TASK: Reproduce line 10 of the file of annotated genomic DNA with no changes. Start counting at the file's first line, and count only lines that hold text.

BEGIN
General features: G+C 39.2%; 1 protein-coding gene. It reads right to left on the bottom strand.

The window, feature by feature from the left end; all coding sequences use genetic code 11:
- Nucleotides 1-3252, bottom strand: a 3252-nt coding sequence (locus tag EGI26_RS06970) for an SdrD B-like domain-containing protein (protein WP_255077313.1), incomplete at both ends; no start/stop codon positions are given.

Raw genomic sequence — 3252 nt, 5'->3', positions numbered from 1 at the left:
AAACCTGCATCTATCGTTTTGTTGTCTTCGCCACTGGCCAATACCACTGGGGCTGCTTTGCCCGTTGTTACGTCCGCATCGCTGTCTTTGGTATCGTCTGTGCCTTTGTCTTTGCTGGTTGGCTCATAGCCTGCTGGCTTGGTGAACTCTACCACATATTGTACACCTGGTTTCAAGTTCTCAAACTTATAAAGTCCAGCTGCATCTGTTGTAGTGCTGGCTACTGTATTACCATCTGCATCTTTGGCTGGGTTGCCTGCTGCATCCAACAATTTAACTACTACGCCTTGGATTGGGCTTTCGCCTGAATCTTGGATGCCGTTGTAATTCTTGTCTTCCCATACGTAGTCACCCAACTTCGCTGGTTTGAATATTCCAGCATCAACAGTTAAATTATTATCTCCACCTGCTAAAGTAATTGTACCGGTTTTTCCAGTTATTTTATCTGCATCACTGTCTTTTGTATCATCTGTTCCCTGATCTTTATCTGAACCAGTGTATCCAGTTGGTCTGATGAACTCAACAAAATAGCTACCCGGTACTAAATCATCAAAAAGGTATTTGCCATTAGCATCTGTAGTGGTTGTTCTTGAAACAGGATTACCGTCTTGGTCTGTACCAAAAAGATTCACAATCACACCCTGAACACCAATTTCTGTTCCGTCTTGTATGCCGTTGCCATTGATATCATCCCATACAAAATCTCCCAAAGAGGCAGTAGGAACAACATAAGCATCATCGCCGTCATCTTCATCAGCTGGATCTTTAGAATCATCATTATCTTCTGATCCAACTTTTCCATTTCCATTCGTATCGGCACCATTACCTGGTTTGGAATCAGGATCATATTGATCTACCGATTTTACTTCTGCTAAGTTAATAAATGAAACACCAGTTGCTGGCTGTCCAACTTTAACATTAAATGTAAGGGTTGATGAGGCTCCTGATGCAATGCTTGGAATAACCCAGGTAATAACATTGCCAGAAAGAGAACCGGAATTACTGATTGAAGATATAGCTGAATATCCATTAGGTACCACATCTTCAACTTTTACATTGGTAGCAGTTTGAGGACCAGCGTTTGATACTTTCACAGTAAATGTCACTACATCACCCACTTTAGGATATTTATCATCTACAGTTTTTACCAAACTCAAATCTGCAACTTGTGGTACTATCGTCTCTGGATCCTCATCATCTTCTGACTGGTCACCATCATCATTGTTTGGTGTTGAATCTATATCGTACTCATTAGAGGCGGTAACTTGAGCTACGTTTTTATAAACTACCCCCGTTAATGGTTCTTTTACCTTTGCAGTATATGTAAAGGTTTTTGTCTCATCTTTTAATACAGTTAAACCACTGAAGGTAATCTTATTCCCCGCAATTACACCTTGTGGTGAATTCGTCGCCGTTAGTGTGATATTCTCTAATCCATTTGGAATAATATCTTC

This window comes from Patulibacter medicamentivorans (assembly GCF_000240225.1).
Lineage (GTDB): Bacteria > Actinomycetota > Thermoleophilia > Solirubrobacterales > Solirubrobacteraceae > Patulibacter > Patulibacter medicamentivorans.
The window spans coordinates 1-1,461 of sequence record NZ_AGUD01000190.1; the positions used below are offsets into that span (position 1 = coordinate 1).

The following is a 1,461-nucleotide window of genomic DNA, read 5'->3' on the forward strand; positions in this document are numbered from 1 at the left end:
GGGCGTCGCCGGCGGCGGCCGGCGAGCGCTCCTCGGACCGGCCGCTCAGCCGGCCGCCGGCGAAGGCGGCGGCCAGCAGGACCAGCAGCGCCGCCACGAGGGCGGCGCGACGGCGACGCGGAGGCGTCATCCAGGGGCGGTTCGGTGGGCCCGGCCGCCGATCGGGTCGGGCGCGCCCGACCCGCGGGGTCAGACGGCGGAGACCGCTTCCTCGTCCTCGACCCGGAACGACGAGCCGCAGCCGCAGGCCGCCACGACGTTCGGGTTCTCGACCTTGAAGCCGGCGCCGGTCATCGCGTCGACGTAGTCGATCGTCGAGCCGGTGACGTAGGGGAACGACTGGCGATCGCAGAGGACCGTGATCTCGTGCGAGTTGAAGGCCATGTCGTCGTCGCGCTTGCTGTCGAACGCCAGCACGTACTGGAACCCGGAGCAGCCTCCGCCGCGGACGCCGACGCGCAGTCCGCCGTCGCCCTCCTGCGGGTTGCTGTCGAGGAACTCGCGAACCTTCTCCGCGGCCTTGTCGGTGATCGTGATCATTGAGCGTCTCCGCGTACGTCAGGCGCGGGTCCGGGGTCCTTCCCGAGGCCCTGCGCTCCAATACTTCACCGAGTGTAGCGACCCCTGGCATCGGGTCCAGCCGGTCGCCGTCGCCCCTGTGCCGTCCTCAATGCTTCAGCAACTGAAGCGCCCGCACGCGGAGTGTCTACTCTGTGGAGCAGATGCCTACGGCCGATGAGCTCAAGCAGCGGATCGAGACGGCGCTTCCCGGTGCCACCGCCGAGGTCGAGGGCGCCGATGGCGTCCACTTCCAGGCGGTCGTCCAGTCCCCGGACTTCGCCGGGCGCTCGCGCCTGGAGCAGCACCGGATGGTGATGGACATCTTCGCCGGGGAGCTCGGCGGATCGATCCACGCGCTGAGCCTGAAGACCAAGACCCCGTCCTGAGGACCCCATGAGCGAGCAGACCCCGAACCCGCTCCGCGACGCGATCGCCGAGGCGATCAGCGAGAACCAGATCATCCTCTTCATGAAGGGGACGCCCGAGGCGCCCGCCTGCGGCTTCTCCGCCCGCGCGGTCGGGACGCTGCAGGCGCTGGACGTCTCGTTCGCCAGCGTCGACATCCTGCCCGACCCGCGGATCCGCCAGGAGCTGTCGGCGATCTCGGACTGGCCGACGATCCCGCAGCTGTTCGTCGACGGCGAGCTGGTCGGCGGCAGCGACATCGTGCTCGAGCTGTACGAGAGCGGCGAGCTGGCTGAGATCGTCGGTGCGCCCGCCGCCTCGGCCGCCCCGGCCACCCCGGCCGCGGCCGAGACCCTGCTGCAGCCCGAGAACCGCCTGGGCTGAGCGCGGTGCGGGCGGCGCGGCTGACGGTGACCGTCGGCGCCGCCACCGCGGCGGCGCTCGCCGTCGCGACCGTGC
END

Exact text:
GGGCGTCGCCGGCGGCGGCCGGCGAGCGCTCCTCGGACCGGCCGCTCAGCCGGCCGCCGGCGAAGGCGGCGGCCAGCAGGACCAGCAGCGCCGCCACGAGGGCGGCGCGACGGCGACGCGGAGGCGTCATCCAGGGGCGGTTCGGTGGGCCCGGCCGCCGATCGGGTCGGGCGCGCCCGACCCGCGGGGTCAGACGGCGGAGACCGCTTCCTCGTCCTCGACCCGGAACGACGAGCCGCAGCCGCAGGCCGCCACGACGTTCGGGTTCTCGACCTTGAAGCCGGCGCCGGTCATCGCGTCGACGTAGTCGATCGTCGAGCCGGTGACGTAGGGGAACGACTGGCGATCGCAGAGGACCGTGATCTCGTGCGAGTTGAAGGCCATGTCGTCGTCGCGCTTGCTGTCGAACGCCAGCACGTACTGGAACCCGGAGCAGCCTCCGCCGCGGACGCCGACGCGCAGTCCGCCGTCGCCCTCCTGCGGGTTGCTGTCGAGGAACTCGCGAACCTTCTCCGCGGCCTTGTCGGTGATCGTGATCATTGAGCGTCTCCGCGTACGTCAGGCGCGGGTCCGGGGTCCTTCCCGAGGCCCTGCGCTCCAATACTTCACCGAGTGTAGCGACCCCTGGCATCGGGTCCAGCCGGTCGCCGTCGCCCCTGTGCCGTCCTCAATGCTTCAGCAACTGAAGCGCCCGCACGCGGAGTGTCTACTCTGTGGAGCAGATGCCTACGGCCGATGAGCTCAAGCAGCGGATCGAGACGGCGCTTCCCGGTGCCACCGCCGAGGTCGAGGGCGCCGATGGCGTCCACTTCCAGGCGGTCGTCCAGTCCCCGGACTTCGCCGGGCGCTCGCGCCTGGAGCAGCACCGGATGGTGATGGACATCTTCGCCGGGGAGCTCGGCGGATCGATCCACGCGCTGAGCCTGAAGACCAAGACCCCGTCCTGAGGACCCCATGAGCGAGCAGACCCCGAACCCGCTCCGCGACGCGATCGCCGAGGCGATCAGCGAGAACCAGATCATCCTCTTCATGAAGGGGACGCCCGAGGCGCCCGCCTGCGGCTTCTCCGCCCGCGCGGTCGGGACGCTGCAGGCGCTGGACGTCTCGTTCGCCAGCGTCGACATCCTGCCCGACCCGCGGATCCGCCAGGAGCTGTCGGCGATCTCGGACTGGCCGACGATCCCGCAGCTGTTCGTCGACGGCGAGCTGGTCGGCGGCAGCGACATCGTGCTCGAGCTGTACGAGAGCGGCGAGCTGGCTGAGATCGTCGGTGCGCCCGCCGCCTCGGCCGCCCCGGCCACCCCGGCCGCGGCCGAGACCCTGCTGCAGCCCGAGAACCGCCTGGGCTGAGCGCGGTGCGGGCGGCGCGGCTGACGGTGACCGTCGGCGCCGCCACCGCGGCGGCGCTCGCCGTCGCGACCGTGC